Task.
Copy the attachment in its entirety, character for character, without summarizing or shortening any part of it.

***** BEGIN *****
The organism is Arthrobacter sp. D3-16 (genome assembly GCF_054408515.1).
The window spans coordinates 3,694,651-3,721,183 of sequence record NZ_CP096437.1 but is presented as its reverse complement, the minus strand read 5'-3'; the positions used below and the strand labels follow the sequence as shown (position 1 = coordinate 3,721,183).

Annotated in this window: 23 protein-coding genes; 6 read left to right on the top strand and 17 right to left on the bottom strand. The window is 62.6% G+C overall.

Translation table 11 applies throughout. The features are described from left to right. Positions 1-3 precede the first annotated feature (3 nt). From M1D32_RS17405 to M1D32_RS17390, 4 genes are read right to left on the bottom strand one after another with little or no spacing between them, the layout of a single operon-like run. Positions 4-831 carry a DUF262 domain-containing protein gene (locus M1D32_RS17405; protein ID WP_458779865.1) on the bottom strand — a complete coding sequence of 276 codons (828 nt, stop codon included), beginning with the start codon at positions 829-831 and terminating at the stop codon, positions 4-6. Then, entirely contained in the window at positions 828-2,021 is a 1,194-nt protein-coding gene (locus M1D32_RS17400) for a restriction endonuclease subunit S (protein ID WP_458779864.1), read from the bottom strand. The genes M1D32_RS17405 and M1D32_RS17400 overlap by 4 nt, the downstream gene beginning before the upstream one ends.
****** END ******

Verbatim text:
The organism is Arthrobacter sp. D3-16 (genome assembly GCF_054408515.1).
The window spans coordinates 3,694,651-3,721,183 of sequence record NZ_CP096437.1 but is presented as its reverse complement, the minus strand read 5'-3'; the positions used below and the strand labels follow the sequence as shown (position 1 = coordinate 3,721,183).

Annotated in this window: 23 protein-coding genes; 6 read left to right on the top strand and 17 right to left on the bottom strand. The window is 62.6% G+C overall.

Translation table 11 applies throughout. The features are described from left to right. Positions 1-3 precede the first annotated feature (3 nt). From M1D32_RS17405 to M1D32_RS17390, 4 genes are read right to left on the bottom strand one after another with little or no spacing between them, the layout of a single operon-like run. Positions 4-831 carry a DUF262 domain-containing protein gene (locus M1D32_RS17405; protein ID WP_458779865.1) on the bottom strand — a complete coding sequence of 276 codons (828 nt, stop codon included), beginning with the start codon at positions 829-831 and terminating at the stop codon, positions 4-6. Then, entirely contained in the window at positions 828-2,021 is a 1,194-nt protein-coding gene (locus M1D32_RS17400) for a restriction endonuclease subunit S (protein ID WP_458779864.1), read from the bottom strand. The genes M1D32_RS17405 and M1D32_RS17400 overlap by 4 nt, the downstream gene beginning before the upstream one ends.